If you are injured by someone else's negligence, such as in a car accident, you most likely will suffer some degree of injury. With healthcare as expensive as it is, this can easily amount to thousands of dollars. Although you may think that you contributed to the accident (e.g. maybe you were speeding), you may think that you could recover your losses from the other driver's insurance company, since he or she was the overwhelming cause of the car accident. In most states, this is true. However, this is not necessarily the case in North Carolina.
According to the National Highway Traffic Safety Administration, the number one cause of teen deaths is distracted driving. In addition, the AAA Foundation for Traffic Safety has stated the biggest cause of that distraction is the use of digital devices, like cellphones to send text messages. Sadly, many teens engage in texting or other distracting behavior while driving. Though preventable in many circumstances, the time spent to look away from the road can be the cause of severe and sometimes fatal accidents.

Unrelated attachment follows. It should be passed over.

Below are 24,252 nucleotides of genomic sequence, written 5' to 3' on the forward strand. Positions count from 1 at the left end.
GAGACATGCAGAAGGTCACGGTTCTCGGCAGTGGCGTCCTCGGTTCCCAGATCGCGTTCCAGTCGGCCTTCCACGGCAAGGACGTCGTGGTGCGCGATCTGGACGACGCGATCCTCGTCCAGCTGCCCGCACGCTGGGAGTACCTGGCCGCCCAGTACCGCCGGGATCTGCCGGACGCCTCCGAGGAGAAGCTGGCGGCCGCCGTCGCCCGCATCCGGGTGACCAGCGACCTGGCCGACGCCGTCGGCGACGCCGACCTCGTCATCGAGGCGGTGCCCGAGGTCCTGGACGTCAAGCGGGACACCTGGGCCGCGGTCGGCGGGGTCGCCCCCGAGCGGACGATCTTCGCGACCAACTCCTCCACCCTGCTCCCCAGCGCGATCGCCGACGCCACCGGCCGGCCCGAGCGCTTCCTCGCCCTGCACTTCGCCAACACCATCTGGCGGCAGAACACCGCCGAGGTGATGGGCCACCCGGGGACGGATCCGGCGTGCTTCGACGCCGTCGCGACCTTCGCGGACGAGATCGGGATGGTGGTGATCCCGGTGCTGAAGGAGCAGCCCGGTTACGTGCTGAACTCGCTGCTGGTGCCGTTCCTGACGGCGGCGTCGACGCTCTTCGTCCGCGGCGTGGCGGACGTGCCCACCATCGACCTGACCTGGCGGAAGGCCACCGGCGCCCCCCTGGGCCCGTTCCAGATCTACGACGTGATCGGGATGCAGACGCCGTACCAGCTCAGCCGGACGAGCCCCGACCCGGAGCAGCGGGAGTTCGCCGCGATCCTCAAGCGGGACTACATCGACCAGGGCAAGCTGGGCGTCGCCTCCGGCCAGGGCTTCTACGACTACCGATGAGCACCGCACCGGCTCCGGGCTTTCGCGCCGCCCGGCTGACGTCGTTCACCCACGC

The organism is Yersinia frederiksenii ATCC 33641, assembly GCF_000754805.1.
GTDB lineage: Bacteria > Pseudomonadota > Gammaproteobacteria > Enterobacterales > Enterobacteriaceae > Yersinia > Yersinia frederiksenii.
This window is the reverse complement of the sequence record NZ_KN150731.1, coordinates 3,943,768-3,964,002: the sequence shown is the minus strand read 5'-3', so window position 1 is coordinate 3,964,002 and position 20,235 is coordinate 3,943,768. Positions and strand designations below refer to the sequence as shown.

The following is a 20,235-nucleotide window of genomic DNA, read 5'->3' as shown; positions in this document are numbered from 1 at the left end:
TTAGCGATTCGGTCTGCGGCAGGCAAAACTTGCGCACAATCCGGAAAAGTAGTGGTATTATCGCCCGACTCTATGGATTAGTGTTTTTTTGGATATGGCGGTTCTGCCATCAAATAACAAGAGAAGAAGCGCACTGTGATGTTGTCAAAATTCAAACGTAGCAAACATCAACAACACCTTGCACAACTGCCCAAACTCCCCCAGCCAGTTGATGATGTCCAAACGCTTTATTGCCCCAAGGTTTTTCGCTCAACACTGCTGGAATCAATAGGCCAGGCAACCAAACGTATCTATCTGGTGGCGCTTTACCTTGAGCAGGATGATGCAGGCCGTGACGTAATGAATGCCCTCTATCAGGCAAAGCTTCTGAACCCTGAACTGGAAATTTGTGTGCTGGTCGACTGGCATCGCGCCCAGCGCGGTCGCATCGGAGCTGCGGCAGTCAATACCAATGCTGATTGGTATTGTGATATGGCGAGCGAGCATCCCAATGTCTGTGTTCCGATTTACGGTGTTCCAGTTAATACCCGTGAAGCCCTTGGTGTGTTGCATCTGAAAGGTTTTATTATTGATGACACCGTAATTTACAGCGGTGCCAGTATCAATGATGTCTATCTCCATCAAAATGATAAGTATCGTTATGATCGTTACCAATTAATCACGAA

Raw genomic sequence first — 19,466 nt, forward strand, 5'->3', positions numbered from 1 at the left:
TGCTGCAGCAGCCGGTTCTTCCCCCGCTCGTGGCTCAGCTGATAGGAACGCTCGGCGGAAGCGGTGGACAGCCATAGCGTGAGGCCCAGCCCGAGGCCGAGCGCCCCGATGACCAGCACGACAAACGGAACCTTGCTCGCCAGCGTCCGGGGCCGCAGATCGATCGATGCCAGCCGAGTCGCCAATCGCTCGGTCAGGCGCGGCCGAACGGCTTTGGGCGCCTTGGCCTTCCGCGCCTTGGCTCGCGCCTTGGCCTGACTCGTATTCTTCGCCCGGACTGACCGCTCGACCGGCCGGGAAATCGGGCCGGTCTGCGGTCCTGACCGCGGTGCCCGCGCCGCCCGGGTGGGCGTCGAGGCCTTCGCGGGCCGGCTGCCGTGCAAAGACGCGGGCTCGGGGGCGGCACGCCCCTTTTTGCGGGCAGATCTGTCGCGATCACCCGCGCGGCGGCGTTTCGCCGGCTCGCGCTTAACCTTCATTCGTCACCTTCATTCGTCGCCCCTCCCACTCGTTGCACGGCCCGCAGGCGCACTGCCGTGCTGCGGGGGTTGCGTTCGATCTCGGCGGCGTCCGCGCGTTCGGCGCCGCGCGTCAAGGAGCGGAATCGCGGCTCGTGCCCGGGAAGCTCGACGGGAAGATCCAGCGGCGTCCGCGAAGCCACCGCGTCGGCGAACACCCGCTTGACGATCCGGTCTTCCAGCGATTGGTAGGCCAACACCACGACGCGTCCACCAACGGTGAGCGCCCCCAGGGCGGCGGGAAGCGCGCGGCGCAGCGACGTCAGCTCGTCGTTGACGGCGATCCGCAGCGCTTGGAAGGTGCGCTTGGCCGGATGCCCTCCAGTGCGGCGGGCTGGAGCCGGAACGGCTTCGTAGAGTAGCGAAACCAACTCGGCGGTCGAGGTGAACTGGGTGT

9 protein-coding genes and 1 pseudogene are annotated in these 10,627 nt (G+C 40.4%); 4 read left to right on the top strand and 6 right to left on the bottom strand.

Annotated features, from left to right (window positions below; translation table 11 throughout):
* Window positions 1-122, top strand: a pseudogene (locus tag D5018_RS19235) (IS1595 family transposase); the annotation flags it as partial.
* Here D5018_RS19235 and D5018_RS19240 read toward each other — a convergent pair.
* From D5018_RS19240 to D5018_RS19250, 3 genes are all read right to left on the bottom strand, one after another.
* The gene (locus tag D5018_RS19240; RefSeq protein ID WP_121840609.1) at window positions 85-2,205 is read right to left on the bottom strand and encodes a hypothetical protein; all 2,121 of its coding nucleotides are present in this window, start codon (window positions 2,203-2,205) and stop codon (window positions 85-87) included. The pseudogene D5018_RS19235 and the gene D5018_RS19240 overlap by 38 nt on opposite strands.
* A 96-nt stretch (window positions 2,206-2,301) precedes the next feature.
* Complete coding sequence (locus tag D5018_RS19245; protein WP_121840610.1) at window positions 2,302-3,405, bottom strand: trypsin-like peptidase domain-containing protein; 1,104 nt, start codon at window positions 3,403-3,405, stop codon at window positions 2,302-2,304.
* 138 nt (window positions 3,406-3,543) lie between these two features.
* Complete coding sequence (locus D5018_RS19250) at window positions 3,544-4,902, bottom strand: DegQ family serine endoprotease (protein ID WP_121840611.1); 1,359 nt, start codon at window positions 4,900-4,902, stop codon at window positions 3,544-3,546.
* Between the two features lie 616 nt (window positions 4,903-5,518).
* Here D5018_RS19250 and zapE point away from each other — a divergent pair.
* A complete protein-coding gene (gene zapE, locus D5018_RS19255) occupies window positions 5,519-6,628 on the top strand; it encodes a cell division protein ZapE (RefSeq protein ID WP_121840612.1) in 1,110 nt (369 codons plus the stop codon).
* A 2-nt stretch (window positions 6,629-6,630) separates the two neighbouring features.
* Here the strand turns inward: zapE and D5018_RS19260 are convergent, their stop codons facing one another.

According to statistics provided by the National Council on Occupational Safety and Health, 83 North Carolina workers died on the job in 2011. That number differs from the 53 deaths that the North Carolina Department of Labor has record of during that same period and shows that there is a potentially greater unreported problem.
Included in the reported 83 deaths, was high percentage of Hispanic workers. Hispanics make up only 7 percent of North Carolina's population, but alarmingly represent 30 percent of the workplace deaths last year.
North Carolina residents are aware that teenage drunk driving is a serious problem. Fortunately, a new study reveals that the number of teens who drink and drive dropped by half between 1991 and 2011.
Driving under the influence declining among teens
According to the U.S. Centers for Disease Control and Prevention, nine out of 10 teens under age 16 said they did not drink and drive in 2011. This is a 54 percent decrease from 1991.
Since May is national Motorcycle Safety Awareness Month, a time to be focused on mindfully sharing the road with motorcyclists and ensuring their safety, it seems fitting that a recent proposal to repeal North Carolina's helmet law has been defeated now. Those who want to take away the legislative mandate to wear helmets, or at least only require it for novice motorcyclists and bicyclists, make similar proposals almost every year, but the state's lawmakers have yet to endorse such a measure.